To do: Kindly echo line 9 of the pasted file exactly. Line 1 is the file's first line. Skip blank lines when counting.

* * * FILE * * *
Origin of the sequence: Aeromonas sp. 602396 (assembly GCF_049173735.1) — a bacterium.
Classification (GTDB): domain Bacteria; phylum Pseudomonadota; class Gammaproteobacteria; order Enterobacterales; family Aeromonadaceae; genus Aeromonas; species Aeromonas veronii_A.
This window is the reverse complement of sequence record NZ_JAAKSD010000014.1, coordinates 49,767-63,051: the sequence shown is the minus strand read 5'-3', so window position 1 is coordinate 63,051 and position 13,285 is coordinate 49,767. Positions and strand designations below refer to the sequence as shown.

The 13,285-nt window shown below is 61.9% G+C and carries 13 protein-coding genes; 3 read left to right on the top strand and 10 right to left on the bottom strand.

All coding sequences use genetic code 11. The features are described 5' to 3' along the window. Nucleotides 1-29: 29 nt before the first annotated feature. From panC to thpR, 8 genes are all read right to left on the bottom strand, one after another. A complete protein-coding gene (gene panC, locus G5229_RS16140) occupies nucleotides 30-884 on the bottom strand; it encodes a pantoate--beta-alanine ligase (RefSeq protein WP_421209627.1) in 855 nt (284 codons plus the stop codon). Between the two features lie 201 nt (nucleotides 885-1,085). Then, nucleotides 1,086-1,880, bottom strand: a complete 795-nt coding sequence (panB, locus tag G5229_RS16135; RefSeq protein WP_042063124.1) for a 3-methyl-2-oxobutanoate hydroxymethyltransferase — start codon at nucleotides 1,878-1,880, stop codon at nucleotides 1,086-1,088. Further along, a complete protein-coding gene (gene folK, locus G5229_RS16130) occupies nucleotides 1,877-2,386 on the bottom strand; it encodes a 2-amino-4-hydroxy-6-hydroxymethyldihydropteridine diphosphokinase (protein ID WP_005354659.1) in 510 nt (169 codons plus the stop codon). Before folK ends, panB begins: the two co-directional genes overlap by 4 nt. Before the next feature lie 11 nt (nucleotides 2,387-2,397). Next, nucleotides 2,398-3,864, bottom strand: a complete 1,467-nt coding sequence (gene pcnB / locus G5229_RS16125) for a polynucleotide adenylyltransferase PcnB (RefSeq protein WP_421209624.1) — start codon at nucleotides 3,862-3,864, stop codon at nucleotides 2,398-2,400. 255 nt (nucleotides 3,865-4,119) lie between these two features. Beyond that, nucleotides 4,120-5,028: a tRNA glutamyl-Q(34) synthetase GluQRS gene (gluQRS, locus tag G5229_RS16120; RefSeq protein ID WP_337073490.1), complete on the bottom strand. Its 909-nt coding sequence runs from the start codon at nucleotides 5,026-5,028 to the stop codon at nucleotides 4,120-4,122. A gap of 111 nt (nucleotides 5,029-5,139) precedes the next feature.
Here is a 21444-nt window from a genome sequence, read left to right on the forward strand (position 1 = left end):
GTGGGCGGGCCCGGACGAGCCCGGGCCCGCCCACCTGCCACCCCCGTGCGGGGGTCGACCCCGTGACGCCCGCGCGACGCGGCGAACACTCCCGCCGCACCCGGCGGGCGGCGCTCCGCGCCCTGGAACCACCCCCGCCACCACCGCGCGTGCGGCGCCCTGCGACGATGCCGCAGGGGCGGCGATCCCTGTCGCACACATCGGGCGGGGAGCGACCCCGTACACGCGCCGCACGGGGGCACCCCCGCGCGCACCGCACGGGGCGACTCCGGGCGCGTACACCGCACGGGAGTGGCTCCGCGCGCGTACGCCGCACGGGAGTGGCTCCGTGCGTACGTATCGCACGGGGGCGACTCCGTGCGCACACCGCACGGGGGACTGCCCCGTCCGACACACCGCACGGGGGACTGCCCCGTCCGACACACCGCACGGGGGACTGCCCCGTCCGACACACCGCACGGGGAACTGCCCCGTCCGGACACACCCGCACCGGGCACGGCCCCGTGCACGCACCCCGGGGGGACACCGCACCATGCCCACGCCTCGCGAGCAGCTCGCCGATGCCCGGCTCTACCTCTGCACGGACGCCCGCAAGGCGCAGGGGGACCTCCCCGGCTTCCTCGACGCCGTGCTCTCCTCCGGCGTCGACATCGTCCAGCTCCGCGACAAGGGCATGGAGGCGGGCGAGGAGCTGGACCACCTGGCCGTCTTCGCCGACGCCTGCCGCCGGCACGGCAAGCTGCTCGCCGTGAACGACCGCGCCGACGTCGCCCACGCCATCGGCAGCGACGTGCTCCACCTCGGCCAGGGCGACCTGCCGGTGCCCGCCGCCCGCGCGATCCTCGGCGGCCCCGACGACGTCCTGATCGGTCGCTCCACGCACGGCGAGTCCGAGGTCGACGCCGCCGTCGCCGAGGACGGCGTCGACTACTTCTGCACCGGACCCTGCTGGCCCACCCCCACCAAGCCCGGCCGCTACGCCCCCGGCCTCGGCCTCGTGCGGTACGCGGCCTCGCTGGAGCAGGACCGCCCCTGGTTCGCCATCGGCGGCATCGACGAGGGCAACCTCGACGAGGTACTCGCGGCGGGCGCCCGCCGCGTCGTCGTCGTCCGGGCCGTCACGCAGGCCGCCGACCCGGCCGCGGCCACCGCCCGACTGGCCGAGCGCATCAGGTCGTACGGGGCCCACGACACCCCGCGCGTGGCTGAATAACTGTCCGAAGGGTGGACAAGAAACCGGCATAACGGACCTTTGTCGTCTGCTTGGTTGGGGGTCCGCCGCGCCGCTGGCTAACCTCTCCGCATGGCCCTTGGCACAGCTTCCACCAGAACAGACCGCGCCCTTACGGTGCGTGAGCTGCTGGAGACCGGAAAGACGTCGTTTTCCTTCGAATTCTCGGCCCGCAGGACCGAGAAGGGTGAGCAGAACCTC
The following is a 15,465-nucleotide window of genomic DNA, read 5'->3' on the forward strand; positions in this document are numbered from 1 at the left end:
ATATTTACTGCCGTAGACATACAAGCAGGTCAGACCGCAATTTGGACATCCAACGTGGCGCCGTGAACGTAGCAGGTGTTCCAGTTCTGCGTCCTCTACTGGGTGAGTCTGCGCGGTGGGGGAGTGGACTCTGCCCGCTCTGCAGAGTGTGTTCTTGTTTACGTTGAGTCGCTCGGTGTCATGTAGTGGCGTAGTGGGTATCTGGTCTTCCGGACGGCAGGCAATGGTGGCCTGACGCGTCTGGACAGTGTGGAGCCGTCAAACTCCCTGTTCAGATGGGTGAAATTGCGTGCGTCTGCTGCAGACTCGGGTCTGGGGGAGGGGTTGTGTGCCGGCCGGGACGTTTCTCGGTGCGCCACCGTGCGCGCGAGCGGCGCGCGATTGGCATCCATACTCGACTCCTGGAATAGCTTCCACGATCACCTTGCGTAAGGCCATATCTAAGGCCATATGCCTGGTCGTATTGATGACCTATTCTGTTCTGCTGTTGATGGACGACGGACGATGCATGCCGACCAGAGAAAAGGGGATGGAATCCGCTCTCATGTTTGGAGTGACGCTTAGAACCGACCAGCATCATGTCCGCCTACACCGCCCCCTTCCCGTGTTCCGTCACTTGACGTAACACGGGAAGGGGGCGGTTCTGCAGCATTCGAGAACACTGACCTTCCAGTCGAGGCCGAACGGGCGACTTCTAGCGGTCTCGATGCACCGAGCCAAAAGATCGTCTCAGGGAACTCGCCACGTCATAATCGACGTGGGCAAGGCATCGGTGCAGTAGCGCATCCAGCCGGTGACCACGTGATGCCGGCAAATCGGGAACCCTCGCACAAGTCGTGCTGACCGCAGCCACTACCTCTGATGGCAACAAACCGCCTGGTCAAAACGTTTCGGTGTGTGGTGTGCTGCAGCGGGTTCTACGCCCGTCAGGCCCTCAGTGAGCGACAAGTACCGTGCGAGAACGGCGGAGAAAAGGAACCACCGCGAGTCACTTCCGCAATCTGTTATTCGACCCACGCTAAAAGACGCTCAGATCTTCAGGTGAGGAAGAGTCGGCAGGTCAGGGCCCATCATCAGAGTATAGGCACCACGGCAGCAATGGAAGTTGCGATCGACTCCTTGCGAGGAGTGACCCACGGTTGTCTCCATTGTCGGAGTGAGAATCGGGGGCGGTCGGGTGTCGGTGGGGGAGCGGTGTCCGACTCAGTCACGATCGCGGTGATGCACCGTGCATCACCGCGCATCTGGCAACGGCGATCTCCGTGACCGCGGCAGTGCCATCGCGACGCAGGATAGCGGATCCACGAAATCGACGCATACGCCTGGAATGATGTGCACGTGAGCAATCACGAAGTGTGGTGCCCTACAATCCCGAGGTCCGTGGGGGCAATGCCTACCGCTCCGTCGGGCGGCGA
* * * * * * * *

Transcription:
ATATTTACTGCCGTAGACATACAAGCAGGTCAGACCGCAATTTGGACATCCAACGTGGCGCCGTGAACGTAGCAGGTGTTCCAGTTCTGCGTCCTCTACTGGGTGAGTCTGCGCGGTGGGGGAGTGGACTCTGCCCGCTCTGCAGAGTGTGTTCTTGTTTACGTTGAGTCGCTCGGTGTCATGTAGTGGCGTAGTGGGTATCTGGTCTTCCGGACGGCAGGCAATGGTGGCCTGACGCGTCTGGACAGTGTGGAGCCGTCAAACTCCCTGTTCAGATGGGTGAAATTGCGTGCGTCTGCTGCAGACTCGGGTCTGGGGGAGGGGTTGTGTGCCGGCCGGGACGTTTCTCGGTGCGCCACCGTGCGCGCGAGCGGCGCGCGATTGGCATCCATACTCGACTCCTGGAATAGCTTCCACGATCACCTTGCGTAAGGCCATATCTAAGGCCATATGCCTGGTCGTATTGATGACCTATTCTGTTCTGCTGTTGATGGACGACGGACGATGCATGCCGACCAGAGAAAAGGGGATGGAATCCGCTCTCATGTTTGGAGTGACGCTTAGAACCGACCAGCATCATGTCCGCCTACACCGCCCCCTTCCCGTGTTCCGTCACTTGACGTAACACGGGAAGGGGGCGGTTCTGCAGCATTCGAGAACACTGACCTTCCAGTCGAGGCCGAACGGGCGACTTCTAGCGGTCTCGATGCACCGAGCCAAAAGATCGTCTCAGGGAACTCGCCACGTCATAATCGACGTGGGCAAGGCATCGGTGCAGTAGCGCATCCAGCCGGTGACCACGTGATGCCGGCAAATCGGGAACCCTCGCACAAGTCGTGCTGACCGCAGCCACTACCTCTGATGGCAACAAACCGCCTGGTCAAAACGTTTCGGTGTGTGGTGTGCTGCAGCGGGTTCTACGCCCGTCAGGCCCTCAGTGAGCGACAAGTACCGTGCGAGAACGGCGGAGAAAAGGAACCACCGCGAGTCACTTCCGCAATCTGTTATTCGACCCACGCTAAAAGACGCTCAGATCTTCAGGTGAGGAAGAGTCGGCAGGTCAGGGCCCATCATCAGAGTATAGGCACCACGGCAGCAATGGAAGTTGCGATCGACTCCTTGCGAGGAGTGACCCACGGTTGTCTCCATTGTCGGAGTGAGAATCGGGGGCGGTCGGGTGTCGGTGGGGGAGCGGTGTCCGACTCAGTCACGATCGCGGTGATGCACCGTGCATCACCGCGCATCTGGCAACGGCGATCTCCGTGACCGCGGCAGTGCCATCGCGACGCAGGATAGCGGATCCACGAAATCGACGCATACGCCTGGAATGATGTGCACGTGAGCAATCACGAAGTGTGGTGCCCTACAATCCCGAGGTCCGTGGGGGCAATGCCTACCGCTCCGTCGGGCGGCGA